Type Annotations Use Cases And Processing

[Last Updated: Feb 18, 2018]

Just like other existing annotations, type annotations can be processed (as described in Java annotation processor tutorial) for the following purposes:

  • Doing enhanced compile time checking or enforcing rules and issue errors/warnings.
  • We can generate Java source code that can effect the annotated code in some ways.
  • Use reflection to customize the runtime behavior based on type annotations.

Other than that our code can be more expressive by placing type annotation at more places as they show the related intents.

Type Annotation to enhance type checking during compile time

With type annotations we can enhance Java strong typing at more places, which can help to reduce the runtime errors, unwanted mutations, concurrency errors etc.

There's no build in type annotations provided in Java SE but we can create them ourselves per our need and then write a custom Annotation Processor and plug in to the compiler to verify annotated code, enforcing rules by generating compiler errors/warnings when code does not meet certain requirements.

Followings are the use cases to enhance Java checking and strong typing using type annotations. These use cases are not necessarily be implemented by some framework but just to have an idea where type annotation can be of great value.

Qualify Types:

Consider the following example:

String str = getValue(args);

The above code has a potential of having null pointer exception at the trim() call. But if we create a type annotation say @NotNull, the related processor during compile time can check and enforce getValue method not to return null values.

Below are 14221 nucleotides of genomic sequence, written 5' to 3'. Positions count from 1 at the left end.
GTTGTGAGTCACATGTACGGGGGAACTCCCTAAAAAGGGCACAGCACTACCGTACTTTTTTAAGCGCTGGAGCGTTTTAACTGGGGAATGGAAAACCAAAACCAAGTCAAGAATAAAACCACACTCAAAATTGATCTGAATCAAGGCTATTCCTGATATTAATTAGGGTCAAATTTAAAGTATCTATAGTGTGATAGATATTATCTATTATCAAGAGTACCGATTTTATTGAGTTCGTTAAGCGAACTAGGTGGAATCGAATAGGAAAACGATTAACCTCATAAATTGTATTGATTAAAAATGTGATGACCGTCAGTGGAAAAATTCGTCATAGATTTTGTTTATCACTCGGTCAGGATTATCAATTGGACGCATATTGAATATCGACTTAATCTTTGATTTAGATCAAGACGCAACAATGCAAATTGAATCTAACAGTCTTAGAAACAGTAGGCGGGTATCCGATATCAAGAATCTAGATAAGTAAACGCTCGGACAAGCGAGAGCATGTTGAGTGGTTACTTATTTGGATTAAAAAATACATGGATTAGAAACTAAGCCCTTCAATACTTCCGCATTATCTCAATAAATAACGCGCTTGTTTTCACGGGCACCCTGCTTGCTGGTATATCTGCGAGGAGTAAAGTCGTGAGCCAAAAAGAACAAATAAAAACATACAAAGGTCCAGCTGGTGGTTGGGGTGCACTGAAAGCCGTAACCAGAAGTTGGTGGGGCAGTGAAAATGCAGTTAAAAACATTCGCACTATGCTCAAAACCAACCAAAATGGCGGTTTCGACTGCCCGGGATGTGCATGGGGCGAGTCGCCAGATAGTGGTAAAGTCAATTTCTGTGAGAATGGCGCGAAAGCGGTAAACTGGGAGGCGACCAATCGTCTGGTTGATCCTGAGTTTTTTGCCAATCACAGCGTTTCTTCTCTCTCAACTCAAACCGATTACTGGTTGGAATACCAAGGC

@NotNull String str = getValue(args);

Other scenarios to qualify types:

@Encrypted String str;
@Format(theFormatterConstant) String str;
@Localized String str;
List<@ReadOnly T> list;
Store<@NotNull Product> product;
Store<@Prod(Type.Grocery) Product> product;
void showResources(@Authenticated User user);
@SwingElementOrientation int orientation;
@Positive int i;
@CreditCard string cardNumber;
Date date = (@Readonly Date) object;
Date date = (@NotNull Date) object;
Extending class

We saw in above use cases that the annotation processor can check the compatibility between the annotated type and the provided value source type. With 'extends' or 'implements' clauses, we don't have a value source type. We can think of two possibilities: either our annotation processor will be doing some compatibility checking between super type and sub type or it's just a forcing of a proper type within the subclass scope.

For the first case assume we want to extend a class which supposedly has some additional characteristics (other than it's main responsibility) e.g. immutability or thread safety or validation of some sort etc. Taking advantage of type annotation, we can create an annotation and processor checker which will confirm the characteristics requirements of the super class during every compilation cycle.

public class MyClass extends @ThreadSafe OtherClass{.....}

Other use case as mentioned before: we can also enforce proper type while extending a class. For example: